Increased “interdependency” in global production networks for electronics requires greater multilateral cooperation, the World Trade Organization (WTO) said, warning against supply chain disruptions for exporters.
In a publication titled 15 Years of the Information Technology Agreement released last week, the WTO said countries have become more vulnerable to shocks due to the tendency to specialize in production tasks in which they have comparative advantages.
“This means that macroeconomic crisis or natural disasters in one country can rapidly affect factories located far away,” the WTO said. The report cited as an example the 2011 earthquake and tsunami in Japan, which significantly affected production costs in most of its trading partners.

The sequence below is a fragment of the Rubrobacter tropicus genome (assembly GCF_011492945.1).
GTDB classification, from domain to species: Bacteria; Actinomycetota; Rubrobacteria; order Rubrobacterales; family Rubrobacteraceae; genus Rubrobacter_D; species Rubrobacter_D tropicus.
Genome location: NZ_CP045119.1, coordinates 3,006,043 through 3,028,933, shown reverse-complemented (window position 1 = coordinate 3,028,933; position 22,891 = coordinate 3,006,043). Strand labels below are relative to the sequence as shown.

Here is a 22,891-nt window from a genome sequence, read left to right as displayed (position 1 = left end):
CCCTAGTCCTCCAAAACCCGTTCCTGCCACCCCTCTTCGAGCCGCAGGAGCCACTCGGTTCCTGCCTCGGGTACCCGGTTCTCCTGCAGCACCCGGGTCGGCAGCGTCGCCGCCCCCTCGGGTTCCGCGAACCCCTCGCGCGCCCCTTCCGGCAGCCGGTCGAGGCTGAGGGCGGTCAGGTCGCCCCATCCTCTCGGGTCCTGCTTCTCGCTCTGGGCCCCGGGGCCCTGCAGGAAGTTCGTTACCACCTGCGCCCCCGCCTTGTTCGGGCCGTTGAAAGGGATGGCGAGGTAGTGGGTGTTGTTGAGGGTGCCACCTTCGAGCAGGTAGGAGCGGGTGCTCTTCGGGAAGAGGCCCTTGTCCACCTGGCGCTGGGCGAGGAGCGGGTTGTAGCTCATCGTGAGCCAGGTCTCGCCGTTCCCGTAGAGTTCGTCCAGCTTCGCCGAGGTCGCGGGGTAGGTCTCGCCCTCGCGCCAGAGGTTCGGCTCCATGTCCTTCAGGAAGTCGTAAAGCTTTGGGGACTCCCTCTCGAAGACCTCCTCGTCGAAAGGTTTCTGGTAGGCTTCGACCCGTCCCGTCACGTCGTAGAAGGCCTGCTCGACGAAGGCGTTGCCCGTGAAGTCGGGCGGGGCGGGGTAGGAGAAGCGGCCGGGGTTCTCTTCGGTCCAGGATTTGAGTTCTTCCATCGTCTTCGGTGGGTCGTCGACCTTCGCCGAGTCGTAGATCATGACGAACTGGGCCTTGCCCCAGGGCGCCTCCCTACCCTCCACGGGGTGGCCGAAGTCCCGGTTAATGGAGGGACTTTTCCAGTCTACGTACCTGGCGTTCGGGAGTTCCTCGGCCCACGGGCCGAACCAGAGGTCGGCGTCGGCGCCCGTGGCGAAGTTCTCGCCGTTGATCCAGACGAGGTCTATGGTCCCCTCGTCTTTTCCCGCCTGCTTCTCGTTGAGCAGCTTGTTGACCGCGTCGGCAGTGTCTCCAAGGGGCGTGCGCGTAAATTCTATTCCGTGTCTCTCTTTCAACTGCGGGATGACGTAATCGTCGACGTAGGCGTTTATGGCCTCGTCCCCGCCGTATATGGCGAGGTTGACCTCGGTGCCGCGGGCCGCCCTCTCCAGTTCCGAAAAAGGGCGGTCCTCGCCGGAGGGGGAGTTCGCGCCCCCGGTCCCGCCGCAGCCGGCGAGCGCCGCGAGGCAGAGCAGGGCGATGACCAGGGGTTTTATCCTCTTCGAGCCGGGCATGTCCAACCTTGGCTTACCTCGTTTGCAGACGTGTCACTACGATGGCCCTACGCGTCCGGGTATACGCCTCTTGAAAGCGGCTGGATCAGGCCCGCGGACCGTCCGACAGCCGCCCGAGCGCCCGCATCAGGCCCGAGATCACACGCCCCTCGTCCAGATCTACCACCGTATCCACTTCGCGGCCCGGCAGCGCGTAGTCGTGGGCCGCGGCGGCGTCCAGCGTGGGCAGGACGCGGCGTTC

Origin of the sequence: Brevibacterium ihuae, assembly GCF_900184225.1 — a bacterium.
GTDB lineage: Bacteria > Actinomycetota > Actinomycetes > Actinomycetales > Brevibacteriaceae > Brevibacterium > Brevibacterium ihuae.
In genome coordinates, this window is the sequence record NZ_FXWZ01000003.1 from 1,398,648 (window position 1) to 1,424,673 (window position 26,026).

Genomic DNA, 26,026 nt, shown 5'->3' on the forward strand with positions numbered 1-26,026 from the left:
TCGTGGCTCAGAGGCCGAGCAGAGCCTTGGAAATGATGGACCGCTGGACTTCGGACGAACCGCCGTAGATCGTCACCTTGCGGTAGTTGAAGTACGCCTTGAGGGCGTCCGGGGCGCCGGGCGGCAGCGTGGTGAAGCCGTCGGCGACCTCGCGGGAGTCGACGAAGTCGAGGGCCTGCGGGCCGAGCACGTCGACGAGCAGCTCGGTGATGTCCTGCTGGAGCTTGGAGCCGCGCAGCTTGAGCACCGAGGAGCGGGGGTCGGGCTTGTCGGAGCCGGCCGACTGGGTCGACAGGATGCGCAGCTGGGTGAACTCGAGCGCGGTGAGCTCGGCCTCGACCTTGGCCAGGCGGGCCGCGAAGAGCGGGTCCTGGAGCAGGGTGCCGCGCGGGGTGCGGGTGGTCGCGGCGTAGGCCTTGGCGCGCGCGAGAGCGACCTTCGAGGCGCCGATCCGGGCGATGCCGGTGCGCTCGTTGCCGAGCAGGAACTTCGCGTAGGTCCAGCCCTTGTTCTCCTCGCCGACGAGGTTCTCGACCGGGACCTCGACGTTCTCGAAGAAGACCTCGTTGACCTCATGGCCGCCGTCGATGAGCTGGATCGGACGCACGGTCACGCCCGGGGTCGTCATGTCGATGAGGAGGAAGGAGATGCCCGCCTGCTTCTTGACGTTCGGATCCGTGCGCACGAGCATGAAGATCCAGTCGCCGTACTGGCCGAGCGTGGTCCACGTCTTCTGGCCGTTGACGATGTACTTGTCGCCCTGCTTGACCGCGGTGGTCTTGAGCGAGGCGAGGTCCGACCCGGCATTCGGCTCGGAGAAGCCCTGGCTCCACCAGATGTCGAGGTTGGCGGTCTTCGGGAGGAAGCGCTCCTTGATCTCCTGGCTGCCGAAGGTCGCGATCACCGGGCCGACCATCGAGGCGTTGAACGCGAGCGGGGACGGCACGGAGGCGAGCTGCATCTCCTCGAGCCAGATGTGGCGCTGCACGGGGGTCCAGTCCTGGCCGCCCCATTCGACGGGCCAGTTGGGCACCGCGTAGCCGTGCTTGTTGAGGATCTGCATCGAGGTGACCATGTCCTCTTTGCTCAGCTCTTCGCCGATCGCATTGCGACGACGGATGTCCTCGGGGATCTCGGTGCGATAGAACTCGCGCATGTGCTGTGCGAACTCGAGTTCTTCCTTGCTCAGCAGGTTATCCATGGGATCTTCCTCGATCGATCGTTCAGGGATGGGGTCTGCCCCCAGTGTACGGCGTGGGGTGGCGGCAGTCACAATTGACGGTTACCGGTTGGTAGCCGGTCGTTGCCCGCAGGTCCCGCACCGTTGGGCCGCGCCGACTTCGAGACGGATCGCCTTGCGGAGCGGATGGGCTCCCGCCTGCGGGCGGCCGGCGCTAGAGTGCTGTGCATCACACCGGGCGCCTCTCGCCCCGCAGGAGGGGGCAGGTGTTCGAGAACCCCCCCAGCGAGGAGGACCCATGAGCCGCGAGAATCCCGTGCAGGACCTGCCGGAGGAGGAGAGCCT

Aside from economic crises and natural disasters, protectionist policies and unilateral changes in regulatory frameworks may also disrupt supply chains, the WTO said.
The WTO report said increased trade in these goods has been facilitated by the IT Agreement signed in 1996, which requires zero tariffs on IT products.
Trade in IT products amounted to $2.95 trillion in 2010 – almost triple the 1996 value of $1.1 trillion. China was the top exporter of IT products in 2010, with $386.5 billion worth of outbound shipments. It was followed by the European Union, $267.4 billion; the United States, $133.6 billion; and Singapore, $122.5 billion.
The EU was the top importer of IT products, with inbound shipments totalling $387 billion. Next on the list was China, $291.7 billion; the US, $222 billion; and Singapore, $86.7 billion.